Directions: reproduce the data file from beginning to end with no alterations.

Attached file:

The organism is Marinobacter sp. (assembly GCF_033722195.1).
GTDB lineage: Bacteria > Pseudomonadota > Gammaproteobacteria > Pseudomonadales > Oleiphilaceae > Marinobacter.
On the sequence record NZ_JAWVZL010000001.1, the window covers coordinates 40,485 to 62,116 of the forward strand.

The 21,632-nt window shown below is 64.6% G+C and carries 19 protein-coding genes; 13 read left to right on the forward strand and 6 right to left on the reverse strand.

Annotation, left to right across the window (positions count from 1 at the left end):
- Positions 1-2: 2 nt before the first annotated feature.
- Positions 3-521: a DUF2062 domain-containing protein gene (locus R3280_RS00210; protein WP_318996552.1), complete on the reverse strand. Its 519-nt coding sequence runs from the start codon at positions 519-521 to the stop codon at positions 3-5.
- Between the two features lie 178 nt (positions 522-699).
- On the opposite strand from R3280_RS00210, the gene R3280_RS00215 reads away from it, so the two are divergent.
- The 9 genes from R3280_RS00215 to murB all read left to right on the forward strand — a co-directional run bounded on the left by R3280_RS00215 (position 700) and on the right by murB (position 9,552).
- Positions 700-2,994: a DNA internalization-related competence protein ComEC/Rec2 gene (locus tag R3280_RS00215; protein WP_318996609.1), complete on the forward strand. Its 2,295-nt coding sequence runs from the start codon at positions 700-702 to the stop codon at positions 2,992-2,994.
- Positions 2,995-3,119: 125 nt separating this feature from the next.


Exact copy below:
The organism is Marinobacter sp. (assembly GCF_033722195.1).
GTDB lineage: Bacteria > Pseudomonadota > Gammaproteobacteria > Pseudomonadales > Oleiphilaceae > Marinobacter.
On the sequence record NZ_JAWVZL010000001.1, the window covers coordinates 40,485 to 62,116 of the forward strand.

The 21,632-nt window shown below is 64.6% G+C and carries 19 protein-coding genes; 13 read left to right on the forward strand and 6 right to left on the reverse strand.

Annotation, left to right across the window (positions count from 1 at the left end):
- Positions 1-2: 2 nt before the first annotated feature.
- Positions 3-521: a DUF2062 domain-containing protein gene (locus R3280_RS00210; protein WP_318996552.1), complete on the reverse strand. Its 519-nt coding sequence runs from the start codon at positions 519-521 to the stop codon at positions 3-5.
- Between the two features lie 178 nt (positions 522-699).
- On the opposite strand from R3280_RS00210, the gene R3280_RS00215 reads away from it, so the two are divergent.
- The 9 genes from R3280_RS00215 to murB all read left to right on the forward strand — a co-directional run bounded on the left by R3280_RS00215 (position 700) and on the right by murB (position 9,552).
- Positions 700-2,994: a DNA internalization-related competence protein ComEC/Rec2 gene (locus tag R3280_RS00215; protein WP_318996609.1), complete on the forward strand. Its 2,295-nt coding sequence runs from the start codon at positions 700-702 to the stop codon at positions 2,992-2,994.
- Positions 2,995-3,119: 125 nt separating this feature from the next.